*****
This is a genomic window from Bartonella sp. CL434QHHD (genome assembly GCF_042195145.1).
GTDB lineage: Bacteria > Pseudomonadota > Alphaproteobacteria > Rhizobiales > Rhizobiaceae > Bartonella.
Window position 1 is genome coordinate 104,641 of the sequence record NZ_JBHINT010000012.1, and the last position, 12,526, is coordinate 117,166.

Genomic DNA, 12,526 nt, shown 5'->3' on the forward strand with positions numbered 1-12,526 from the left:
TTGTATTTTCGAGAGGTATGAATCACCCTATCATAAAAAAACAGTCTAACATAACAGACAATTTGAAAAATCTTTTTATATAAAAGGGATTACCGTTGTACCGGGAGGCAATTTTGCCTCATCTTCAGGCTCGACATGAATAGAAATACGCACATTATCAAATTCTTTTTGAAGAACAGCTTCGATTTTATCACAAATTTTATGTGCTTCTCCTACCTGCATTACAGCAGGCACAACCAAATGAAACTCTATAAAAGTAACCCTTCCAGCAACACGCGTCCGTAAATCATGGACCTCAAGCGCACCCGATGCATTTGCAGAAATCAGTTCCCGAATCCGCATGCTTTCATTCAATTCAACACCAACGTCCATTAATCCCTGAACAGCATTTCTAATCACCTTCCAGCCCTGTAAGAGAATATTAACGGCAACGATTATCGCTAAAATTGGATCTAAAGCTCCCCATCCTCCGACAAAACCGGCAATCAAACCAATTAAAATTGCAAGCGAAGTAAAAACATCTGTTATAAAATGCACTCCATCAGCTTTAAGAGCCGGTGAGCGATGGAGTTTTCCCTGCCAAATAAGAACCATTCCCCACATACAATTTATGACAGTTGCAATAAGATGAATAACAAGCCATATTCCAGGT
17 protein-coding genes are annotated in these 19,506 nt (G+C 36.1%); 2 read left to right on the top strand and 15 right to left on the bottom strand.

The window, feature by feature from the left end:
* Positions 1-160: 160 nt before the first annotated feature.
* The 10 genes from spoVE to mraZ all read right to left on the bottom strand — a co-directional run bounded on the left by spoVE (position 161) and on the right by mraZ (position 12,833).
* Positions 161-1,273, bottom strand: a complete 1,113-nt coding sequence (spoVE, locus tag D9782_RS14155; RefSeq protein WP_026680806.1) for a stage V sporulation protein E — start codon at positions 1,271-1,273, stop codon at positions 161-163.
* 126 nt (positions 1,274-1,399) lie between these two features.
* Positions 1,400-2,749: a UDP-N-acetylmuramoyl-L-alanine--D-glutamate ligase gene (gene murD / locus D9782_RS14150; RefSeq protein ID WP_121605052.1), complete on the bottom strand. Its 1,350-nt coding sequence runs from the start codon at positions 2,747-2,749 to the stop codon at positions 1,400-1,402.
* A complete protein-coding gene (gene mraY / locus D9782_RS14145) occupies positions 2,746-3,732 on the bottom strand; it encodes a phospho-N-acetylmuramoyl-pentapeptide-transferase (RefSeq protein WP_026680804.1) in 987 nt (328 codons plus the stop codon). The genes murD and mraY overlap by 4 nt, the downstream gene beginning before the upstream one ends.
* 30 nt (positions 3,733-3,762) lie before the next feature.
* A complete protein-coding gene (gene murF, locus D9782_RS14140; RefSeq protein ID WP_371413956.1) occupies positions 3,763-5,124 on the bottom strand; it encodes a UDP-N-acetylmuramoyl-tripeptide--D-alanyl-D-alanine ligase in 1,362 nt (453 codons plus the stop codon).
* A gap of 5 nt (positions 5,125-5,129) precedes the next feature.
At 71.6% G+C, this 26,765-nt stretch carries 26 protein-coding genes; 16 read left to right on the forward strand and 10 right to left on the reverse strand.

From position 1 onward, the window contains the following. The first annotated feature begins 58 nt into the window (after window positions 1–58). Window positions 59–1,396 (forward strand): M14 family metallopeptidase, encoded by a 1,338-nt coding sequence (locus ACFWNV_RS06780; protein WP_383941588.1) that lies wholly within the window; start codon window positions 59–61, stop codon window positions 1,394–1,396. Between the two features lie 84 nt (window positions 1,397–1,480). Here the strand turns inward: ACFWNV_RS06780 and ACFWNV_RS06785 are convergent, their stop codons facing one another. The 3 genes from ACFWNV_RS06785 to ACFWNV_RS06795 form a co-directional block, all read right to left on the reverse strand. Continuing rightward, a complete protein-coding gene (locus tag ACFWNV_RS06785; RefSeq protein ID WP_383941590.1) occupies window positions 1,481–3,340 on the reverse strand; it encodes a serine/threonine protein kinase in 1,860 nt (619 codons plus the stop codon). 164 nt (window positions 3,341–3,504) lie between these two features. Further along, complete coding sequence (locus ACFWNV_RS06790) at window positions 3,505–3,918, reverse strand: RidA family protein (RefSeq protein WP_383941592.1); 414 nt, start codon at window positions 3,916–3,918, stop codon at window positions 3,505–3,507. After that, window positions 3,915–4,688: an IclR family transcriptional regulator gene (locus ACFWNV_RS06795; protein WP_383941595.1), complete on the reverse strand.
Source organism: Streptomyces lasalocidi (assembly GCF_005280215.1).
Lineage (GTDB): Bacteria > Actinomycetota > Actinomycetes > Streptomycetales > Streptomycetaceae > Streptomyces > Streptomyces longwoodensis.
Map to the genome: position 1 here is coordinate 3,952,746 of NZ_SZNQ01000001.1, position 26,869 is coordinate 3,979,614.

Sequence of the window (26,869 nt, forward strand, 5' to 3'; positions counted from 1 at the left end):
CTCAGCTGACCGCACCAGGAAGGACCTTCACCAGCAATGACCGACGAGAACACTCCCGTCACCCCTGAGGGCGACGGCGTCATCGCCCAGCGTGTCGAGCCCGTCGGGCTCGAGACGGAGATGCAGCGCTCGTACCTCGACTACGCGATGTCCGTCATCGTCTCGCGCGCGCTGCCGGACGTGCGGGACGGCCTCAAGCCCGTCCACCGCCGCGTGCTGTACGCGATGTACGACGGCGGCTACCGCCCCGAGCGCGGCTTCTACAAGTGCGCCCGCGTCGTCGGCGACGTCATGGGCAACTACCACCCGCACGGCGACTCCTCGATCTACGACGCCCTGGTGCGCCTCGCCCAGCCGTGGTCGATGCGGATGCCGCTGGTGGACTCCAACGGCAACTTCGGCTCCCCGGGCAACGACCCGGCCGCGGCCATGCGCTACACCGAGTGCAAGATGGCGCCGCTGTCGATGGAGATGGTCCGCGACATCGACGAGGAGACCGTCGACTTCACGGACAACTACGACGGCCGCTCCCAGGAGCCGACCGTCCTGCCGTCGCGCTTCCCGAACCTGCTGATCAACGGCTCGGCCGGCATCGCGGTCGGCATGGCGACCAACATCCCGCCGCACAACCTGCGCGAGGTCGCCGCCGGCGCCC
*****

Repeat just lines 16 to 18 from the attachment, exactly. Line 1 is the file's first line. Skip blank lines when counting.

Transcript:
* A gap of 5 nt (positions 5,125-5,129) precedes the next feature.
At 71.6% G+C, this 26,765-nt stretch carries 26 protein-coding genes; 16 read left to right on the forward strand and 10 right to left on the reverse strand.

From position 1 onward, the window contains the following. The first annotated feature begins 58 nt into the window (after window positions 1–58). Window positions 59–1,396 (forward strand): M14 family metallopeptidase, encoded by a 1,338-nt coding sequence (locus ACFWNV_RS06780; protein WP_383941588.1) that lies wholly within the window; start codon window positions 59–61, stop codon window positions 1,394–1,396. Between the two features lie 84 nt (window positions 1,397–1,480). Here the strand turns inward: ACFWNV_RS06780 and ACFWNV_RS06785 are convergent, their stop codons facing one another. The 3 genes from ACFWNV_RS06785 to ACFWNV_RS06795 form a co-directional block, all read right to left on the reverse strand. Continuing rightward, a complete protein-coding gene (locus tag ACFWNV_RS06785; RefSeq protein ID WP_383941590.1) occupies window positions 1,481–3,340 on the reverse strand; it encodes a serine/threonine protein kinase in 1,860 nt (619 codons plus the stop codon). 164 nt (window positions 3,341–3,504) lie between these two features. Further along, complete coding sequence (locus ACFWNV_RS06790) at window positions 3,505–3,918, reverse strand: RidA family protein (RefSeq protein WP_383941592.1); 414 nt, start codon at window positions 3,916–3,918, stop codon at window positions 3,505–3,507. After that, window positions 3,915–4,688: an IclR family transcriptional regulator gene (locus ACFWNV_RS06795; protein WP_383941595.1), complete on the reverse strand.